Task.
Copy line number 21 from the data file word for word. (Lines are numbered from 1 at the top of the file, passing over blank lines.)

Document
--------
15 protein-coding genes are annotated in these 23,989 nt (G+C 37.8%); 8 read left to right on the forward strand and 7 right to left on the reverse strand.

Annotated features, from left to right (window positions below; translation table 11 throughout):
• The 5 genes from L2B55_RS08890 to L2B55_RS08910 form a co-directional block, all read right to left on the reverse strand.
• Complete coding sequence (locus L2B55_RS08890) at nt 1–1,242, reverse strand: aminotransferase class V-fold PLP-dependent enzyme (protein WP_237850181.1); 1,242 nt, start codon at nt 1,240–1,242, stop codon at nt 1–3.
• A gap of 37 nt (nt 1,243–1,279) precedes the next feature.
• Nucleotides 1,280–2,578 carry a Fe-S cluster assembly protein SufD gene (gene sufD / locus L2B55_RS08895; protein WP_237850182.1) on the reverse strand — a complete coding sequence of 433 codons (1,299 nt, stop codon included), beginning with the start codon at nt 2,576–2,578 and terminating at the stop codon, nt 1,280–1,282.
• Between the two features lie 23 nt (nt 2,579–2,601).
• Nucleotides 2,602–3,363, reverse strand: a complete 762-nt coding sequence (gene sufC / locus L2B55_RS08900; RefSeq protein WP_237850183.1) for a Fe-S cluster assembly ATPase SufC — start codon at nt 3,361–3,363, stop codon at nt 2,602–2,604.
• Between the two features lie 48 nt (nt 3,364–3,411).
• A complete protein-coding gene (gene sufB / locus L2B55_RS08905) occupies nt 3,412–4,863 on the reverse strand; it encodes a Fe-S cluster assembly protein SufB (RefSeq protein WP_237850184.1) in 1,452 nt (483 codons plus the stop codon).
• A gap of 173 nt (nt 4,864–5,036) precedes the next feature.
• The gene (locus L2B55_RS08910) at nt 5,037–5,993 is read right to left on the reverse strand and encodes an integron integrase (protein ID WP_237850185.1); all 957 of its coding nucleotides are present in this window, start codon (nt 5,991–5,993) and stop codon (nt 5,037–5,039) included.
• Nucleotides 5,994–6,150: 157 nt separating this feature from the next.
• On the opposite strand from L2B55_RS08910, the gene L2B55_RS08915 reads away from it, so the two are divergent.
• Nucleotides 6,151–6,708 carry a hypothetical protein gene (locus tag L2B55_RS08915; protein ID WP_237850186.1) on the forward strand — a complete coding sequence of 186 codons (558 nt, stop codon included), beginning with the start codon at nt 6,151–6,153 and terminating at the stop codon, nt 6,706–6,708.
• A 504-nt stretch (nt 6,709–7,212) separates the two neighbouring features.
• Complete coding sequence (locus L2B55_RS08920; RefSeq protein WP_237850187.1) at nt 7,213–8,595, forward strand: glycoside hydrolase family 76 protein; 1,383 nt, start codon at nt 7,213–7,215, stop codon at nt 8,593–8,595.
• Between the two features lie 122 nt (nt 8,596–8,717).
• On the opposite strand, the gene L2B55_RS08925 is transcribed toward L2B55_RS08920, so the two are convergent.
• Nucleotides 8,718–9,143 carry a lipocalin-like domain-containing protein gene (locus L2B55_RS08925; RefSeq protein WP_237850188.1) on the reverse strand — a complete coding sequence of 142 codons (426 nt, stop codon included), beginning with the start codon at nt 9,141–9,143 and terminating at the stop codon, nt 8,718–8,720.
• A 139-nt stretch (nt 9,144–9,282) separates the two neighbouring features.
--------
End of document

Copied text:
• A 139-nt stretch (nt 9,144–9,282) separates the two neighbouring features.